With these instructions, you only specify a single register because the second register is **x0**:

```
beqz rs1, imm
```

For example, you could implement the absolute function with **bgez**:

```
abs:
bgez a0, .L_abs_end # branch to .L_abs_end if a0 is greater or equal to zero
neg a0, a0 # make negative a0 value positive
.L_abs_end:
ret # return from function (a0 holds the return value)
```

We cover the **neg** instruction under subtraction and learn about calling functions in the next post.

### The Power of Zero

RISC-V dedicates the **zero** (**x0**) register to the number zero. At first glance, this appears wasteful, but zero is used in many places and having it permanently available simplifies the instruction set. Other architectures, such as MIPS and ARM64, have a zero register, and mainframe computers, such as the CDC 6600 and IBM System/360 used a zero register in the 1960s!

As we’ve seen, many branch pseudoinstructions use the zero register, but you’ll find the zero register used across RISC-V.

## Branch Instruction Summary

The following table summarises all 16 RISC-V branch (pseudo)instructions:

Comparison | Registers | Signed | Unsigned | Zero |
---|---|---|---|---|

equal (eq) | rs1 = rs2 | beq | beq | beqz |

not equal (ne) | rs1 ≠ rs2 | bne | bne | bnez |

less than (lt) | rs1 < rs2 | blt | bltu | bltz |

greater than (gt) | rs1 > rs2 | bgt | bgtu | bgtz |

less or equal (le) | rs1 ≤ rs2 | ble | bleu | blez |

greater or equal (ge) | rs1 ≥ rs2 | bge | bgeu | bgez |

*NB. equal and not equal are the same for signed and unsigned comparisons.*

## Program Counter

Branch offsets are relative to the **program counter** (PC). The CPU uses the program counter to track its location in the code, for example when fetching the next instruction. Usually, the CPU adds four to the PC during instruction execution: addresses are in bytes, and each RISC-V instruction is four bytes long. When a branch is taken, the CPU updates the program counter to point to the branch target address instead.

Learn more about memory addresses, alignment, and addressing modes.

*ProTip: In x86 land, the PC is known as the instruction pointer (IP), a much more descriptive name.*

### auipc

The program counter is also used to calculate the address of memory locations. RISC-V includes an instruction to help with position-independent code: **auipc** (add upper immediate to PC). **auipc** works just like **lui** (load upper immediate) but adds a 20-bit immediate value to the program counter.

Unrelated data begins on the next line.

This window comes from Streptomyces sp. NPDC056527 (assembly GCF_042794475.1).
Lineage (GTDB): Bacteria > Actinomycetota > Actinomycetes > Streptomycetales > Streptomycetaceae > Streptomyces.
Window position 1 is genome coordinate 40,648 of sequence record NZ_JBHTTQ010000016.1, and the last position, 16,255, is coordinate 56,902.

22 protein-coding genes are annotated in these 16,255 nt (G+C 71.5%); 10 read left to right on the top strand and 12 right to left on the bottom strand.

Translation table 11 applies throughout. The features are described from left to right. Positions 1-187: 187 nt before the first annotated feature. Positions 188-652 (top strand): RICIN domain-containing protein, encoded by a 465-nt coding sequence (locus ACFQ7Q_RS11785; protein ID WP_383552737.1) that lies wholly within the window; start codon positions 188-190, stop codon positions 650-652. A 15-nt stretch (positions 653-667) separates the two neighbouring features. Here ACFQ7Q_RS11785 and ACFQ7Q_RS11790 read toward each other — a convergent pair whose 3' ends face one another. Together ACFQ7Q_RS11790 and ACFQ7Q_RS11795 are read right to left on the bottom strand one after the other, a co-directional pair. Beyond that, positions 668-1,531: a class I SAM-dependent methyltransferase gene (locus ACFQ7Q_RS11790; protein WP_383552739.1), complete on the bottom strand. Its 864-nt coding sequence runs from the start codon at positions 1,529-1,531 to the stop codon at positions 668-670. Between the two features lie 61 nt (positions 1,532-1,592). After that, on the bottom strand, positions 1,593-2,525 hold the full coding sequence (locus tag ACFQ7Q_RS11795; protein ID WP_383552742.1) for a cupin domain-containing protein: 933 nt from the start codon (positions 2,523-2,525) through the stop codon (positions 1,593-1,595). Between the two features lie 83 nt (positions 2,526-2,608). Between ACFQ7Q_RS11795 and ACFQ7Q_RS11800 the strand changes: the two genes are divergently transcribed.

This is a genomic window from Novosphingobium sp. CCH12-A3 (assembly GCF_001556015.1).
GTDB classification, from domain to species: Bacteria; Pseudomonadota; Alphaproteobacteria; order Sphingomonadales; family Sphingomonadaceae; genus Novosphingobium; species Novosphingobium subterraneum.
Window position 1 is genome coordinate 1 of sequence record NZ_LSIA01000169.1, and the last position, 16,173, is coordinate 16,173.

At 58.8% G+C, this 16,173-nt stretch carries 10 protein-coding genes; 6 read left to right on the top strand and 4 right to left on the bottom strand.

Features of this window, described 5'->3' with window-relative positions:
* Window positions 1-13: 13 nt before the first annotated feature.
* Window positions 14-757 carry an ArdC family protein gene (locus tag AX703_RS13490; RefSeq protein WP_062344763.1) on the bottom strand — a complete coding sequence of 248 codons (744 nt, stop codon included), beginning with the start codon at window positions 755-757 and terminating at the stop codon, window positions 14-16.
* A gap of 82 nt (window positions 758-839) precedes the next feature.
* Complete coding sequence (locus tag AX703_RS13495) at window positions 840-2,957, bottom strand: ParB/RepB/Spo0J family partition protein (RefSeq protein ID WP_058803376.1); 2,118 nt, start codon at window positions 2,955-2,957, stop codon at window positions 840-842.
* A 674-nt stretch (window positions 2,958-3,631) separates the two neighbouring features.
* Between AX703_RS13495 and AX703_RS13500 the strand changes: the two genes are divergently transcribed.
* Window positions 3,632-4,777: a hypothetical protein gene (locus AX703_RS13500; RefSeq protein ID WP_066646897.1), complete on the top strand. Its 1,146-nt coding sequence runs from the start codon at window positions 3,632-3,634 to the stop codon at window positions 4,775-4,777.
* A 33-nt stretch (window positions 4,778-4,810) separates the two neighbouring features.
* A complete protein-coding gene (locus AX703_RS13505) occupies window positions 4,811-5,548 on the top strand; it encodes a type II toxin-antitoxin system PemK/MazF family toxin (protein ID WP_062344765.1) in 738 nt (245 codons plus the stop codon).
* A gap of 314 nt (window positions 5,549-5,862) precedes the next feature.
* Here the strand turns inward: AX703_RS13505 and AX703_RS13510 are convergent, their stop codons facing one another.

```
auipc rd, imm # rd = pc + imm << 12
```

With **auipc**, you can use PC-relative addressing to reach a symbol anywhere in 32-bit memory space. For example, combine **auipc** and load instructions to load data from a distant memory location or **auipc** and jalr to far call a function.

The program counter (**pc**) is not one of the general-purpose registers, so you can’t access it directly. However, you can copy the **pc** register using **auipc** with an immediate of zero:

```
auipc t0, 0 # copy program counter into register t0
```

## Set

Earlier, we noted that RISC-V combines comparison and branching into a single instruction. However, sometimes you want to compare then do something other than branch.

Most CPUs set condition codes or status flags such as zero, carry, and overflow based on the result of arithmetic or a dedicated compare instruction. These condition codes can be used for branching, but also for arithmetic and general comparisons.

RISC-V doesn’t have condition codes, but the **set** instructions can handle many of the same situations, such as checking for zero, carry, or overflow. Set instructions compare two registers or a register to an immediate and write **1** to the destination register if true.

There are only four set instructions, all variants of **set less than**:

```
slt rd, rs1, rs2 # set less than: rd = rs1 < rs2
sltu rd, rs1, rs2 # set less than unsigned: rd = rs1 < rs2 (unsigned)